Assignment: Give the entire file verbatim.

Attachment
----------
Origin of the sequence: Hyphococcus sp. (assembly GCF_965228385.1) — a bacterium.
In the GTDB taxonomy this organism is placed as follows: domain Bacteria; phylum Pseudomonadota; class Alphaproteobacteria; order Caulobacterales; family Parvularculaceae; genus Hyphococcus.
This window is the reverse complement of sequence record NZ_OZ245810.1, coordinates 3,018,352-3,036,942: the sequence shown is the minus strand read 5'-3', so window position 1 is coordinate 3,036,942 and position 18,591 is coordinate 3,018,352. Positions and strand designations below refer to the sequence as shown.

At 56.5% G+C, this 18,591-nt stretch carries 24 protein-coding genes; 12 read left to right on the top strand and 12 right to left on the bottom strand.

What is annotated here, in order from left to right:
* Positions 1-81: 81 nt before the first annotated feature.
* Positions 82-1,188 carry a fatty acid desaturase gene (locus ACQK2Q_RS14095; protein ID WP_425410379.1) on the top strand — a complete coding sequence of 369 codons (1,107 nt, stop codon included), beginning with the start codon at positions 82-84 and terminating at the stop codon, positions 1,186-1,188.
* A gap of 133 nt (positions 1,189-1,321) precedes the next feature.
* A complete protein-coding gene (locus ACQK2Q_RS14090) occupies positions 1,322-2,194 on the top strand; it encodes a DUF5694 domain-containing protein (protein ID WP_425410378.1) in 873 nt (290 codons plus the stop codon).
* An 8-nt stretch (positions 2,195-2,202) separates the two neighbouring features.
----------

Origin of the sequence: Hyphococcus sp. (assembly GCF_965228385.1) — a bacterium.
In the GTDB taxonomy this organism is placed as follows: domain Bacteria; phylum Pseudomonadota; class Alphaproteobacteria; order Caulobacterales; family Parvularculaceae; genus Hyphococcus.
This window is the reverse complement of sequence record NZ_OZ245810.1, coordinates 3,018,352-3,036,942: the sequence shown is the minus strand read 5'-3', so window position 1 is coordinate 3,036,942 and position 18,591 is coordinate 3,018,352. Positions and strand designations below refer to the sequence as shown.

At 56.5% G+C, this 18,591-nt stretch carries 24 protein-coding genes; 12 read left to right on the top strand and 12 right to left on the bottom strand.

What is annotated here, in order from left to right:
* Positions 1-81: 81 nt before the first annotated feature.
* Positions 82-1,188 carry a fatty acid desaturase gene (locus ACQK2Q_RS14095; protein ID WP_425410379.1) on the top strand — a complete coding sequence of 369 codons (1,107 nt, stop codon included), beginning with the start codon at positions 82-84 and terminating at the stop codon, positions 1,186-1,188.
* A gap of 133 nt (positions 1,189-1,321) precedes the next feature.
* A complete protein-coding gene (locus ACQK2Q_RS14090) occupies positions 1,322-2,194 on the top strand; it encodes a DUF5694 domain-containing protein (protein ID WP_425410378.1) in 873 nt (290 codons plus the stop codon).
* An 8-nt stretch (positions 2,195-2,202) separates the two neighbouring features.